Last month’s Florence speech achieved its objective of moving Brexit negotiations with the EU forward, Theresa May insisted on Monday as she briefed parliament following MPs’ return to Westminster.

Her statement marks the start of a critical period in the Brexit process, when parliament will debate key legislation and European governments will vote on whether to move talks forward to the next stage.

“The purpose of the Florence speech was to move negotiations forward,” she told the House of Commons. “And that’s exactly what has happened.”

Michel Barnier, the EU’s chief negotiator, had said there was a “new dynamic” to the talks, Mrs May said, before praising David Davis, Brexit secretary, for his work on the issue.

However, Jeremy Corbyn, leader of the opposition, dismissed the progress that had been made.

“Fifteen months on from the referendum, no real progress has been made,” he said, in response to the statement.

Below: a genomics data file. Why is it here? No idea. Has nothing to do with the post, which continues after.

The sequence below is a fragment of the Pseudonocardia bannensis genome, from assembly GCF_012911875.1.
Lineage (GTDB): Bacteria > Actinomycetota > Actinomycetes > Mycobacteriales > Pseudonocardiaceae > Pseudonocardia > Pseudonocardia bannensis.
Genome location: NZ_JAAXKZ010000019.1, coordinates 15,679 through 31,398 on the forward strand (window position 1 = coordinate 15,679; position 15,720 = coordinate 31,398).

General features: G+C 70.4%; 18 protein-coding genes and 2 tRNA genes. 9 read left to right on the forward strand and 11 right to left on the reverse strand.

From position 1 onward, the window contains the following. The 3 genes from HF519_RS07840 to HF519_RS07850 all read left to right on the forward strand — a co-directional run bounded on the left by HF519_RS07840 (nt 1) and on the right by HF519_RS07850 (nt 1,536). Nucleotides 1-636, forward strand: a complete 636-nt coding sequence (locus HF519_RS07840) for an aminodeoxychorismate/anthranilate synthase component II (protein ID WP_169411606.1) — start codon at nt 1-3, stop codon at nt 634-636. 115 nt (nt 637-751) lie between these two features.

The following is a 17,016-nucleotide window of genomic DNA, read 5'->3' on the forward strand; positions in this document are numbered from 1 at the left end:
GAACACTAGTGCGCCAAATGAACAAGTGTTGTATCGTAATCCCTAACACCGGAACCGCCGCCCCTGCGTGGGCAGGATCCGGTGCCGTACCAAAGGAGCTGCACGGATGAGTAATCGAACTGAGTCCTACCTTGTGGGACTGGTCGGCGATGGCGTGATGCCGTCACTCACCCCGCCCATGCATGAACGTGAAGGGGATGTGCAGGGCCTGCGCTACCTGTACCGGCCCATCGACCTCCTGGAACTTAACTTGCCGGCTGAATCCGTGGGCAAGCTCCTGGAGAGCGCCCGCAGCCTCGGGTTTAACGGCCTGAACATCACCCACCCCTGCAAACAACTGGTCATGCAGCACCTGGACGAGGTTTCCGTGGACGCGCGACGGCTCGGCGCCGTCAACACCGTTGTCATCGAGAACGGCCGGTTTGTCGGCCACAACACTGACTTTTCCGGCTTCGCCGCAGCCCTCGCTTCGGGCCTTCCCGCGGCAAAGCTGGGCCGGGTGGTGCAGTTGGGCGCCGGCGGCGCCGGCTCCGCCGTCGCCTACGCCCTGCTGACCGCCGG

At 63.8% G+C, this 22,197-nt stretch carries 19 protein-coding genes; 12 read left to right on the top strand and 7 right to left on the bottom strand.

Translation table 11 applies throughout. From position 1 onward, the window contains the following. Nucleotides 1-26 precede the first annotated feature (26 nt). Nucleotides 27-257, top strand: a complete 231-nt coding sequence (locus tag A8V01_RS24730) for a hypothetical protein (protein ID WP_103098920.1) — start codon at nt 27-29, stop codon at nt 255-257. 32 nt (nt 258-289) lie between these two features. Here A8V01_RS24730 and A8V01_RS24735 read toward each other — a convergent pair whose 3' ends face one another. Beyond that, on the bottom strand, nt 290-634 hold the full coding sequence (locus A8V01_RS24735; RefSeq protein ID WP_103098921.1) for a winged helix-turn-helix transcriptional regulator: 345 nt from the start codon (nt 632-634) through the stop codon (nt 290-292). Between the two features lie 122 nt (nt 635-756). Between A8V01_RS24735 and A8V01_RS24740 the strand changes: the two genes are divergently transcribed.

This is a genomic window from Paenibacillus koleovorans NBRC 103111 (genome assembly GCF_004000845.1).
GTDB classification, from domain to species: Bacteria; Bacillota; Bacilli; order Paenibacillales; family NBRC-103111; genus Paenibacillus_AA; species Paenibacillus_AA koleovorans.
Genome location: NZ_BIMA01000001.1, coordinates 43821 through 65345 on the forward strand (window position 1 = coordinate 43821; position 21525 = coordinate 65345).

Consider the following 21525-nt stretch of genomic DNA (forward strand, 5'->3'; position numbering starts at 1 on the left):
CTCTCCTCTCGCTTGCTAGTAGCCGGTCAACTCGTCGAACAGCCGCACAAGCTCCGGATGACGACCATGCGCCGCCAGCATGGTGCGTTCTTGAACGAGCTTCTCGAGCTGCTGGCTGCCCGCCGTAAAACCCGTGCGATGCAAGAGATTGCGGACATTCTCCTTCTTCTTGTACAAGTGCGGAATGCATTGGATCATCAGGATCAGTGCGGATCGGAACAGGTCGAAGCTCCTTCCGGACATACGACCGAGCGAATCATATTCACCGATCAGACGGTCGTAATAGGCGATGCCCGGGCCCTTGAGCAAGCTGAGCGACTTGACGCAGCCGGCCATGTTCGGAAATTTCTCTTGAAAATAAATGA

Mrs May stuck closely throughout her statement to the language she used in the Florence speech, which was negotiated during a lengthy cabinet meeting and trod carefully between enraging the Conservative party’s pro-European and Eurosceptic wings.

In particular, she stuck to the government’s promise to ensure that no remaining EU state was better or worse off during a post-EU transition period than it would have been if the UK had not left. Most observers believe this represents a promise to pay around €20bn to the EU after the UK’s departure.

However, Mrs May also hinted at the government’s preparations for the possibility the UK leaves the EU in March 2019 with no deal about future relations.

“It’s also our responsibility as a government to prepare for every eventuality,” Mrs May said. “So that’s exactly what we’re doing.”

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